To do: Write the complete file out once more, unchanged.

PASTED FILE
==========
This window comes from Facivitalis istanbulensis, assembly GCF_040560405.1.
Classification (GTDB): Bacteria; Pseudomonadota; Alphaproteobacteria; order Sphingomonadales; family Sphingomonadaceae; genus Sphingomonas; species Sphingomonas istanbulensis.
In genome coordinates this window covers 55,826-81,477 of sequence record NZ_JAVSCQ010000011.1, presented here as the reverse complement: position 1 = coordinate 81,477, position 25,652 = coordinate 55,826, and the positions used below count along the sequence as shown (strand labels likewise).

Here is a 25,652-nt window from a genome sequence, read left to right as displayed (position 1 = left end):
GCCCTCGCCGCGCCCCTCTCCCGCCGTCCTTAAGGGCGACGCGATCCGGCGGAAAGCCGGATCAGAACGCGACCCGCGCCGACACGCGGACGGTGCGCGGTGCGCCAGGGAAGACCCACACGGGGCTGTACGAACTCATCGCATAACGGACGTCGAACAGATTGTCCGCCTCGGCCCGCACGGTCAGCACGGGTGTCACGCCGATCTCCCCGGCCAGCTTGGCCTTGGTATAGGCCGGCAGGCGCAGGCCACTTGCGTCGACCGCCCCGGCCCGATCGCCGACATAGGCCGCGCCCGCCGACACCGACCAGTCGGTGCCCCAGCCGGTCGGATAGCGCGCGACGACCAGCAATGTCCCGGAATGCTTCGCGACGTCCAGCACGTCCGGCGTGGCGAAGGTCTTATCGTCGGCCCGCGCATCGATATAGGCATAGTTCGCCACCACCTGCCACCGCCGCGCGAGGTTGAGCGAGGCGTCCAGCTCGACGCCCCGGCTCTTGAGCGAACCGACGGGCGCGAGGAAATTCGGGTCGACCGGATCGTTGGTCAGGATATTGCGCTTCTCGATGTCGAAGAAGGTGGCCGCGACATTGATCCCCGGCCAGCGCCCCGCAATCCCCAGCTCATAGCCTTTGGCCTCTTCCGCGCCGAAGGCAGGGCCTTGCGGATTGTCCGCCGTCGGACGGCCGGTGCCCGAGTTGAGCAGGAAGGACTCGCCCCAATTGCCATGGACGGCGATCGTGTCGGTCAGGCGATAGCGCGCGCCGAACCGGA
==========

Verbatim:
This window comes from Facivitalis istanbulensis, assembly GCF_040560405.1.
Classification (GTDB): Bacteria; Pseudomonadota; Alphaproteobacteria; order Sphingomonadales; family Sphingomonadaceae; genus Sphingomonas; species Sphingomonas istanbulensis.
In genome coordinates this window covers 55,826-81,477 of sequence record NZ_JAVSCQ010000011.1, presented here as the reverse complement: position 1 = coordinate 81,477, position 25,652 = coordinate 55,826, and the positions used below count along the sequence as shown (strand labels likewise).

Here is a 25,652-nt window from a genome sequence, read left to right as displayed (position 1 = left end):
GCCCTCGCCGCGCCCCTCTCCCGCCGTCCTTAAGGGCGACGCGATCCGGCGGAAAGCCGGATCAGAACGCGACCCGCGCCGACACGCGGACGGTGCGCGGTGCGCCAGGGAAGACCCACACGGGGCTGTACGAACTCATCGCATAACGGACGTCGAACAGATTGTCCGCCTCGGCCCGCACGGTCAGCACGGGTGTCACGCCGATCTCCCCGGCCAGCTTGGCCTTGGTATAGGCCGGCAGGCGCAGGCCACTTGCGTCGACCGCCCCGGCCCGATCGCCGACATAGGCCGCGCCCGCCGACACCGACCAGTCGGTGCCCCAGCCGGTCGGATAGCGCGCGACGACCAGCAATGTCCCGGAATGCTTCGCGACGTCCAGCACGTCCGGCGTGGCGAAGGTCTTATCGTCGGCCCGCGCATCGATATAGGCATAGTTCGCCACCACCTGCCACCGCCGCGCGAGGTTGAGCGAGGCGTCCAGCTCGACGCCCCGGCTCTTGAGCGAACCGACGGGCGCGAGGAAATTCGGGTCGACCGGATCGTTGGTCAGGATATTGCGCTTCTCGATGTCGAAGAAGGTGGCCGCGACATTGATCCCCGGCCAGCGCCCCGCAATCCCCAGCTCATAGCCTTTGGCCTCTTCCGCGCCGAAGGCAGGGCCTTGCGGATTGTCCGCCGTCGGACGGCCGGTGCCCGAGTTGAGCAGGAAGGACTCGCCCCAATTGCCATGGACGGCGATCGTGTCGGTCAGGCGATAGCGCGCGCCGAACCGGA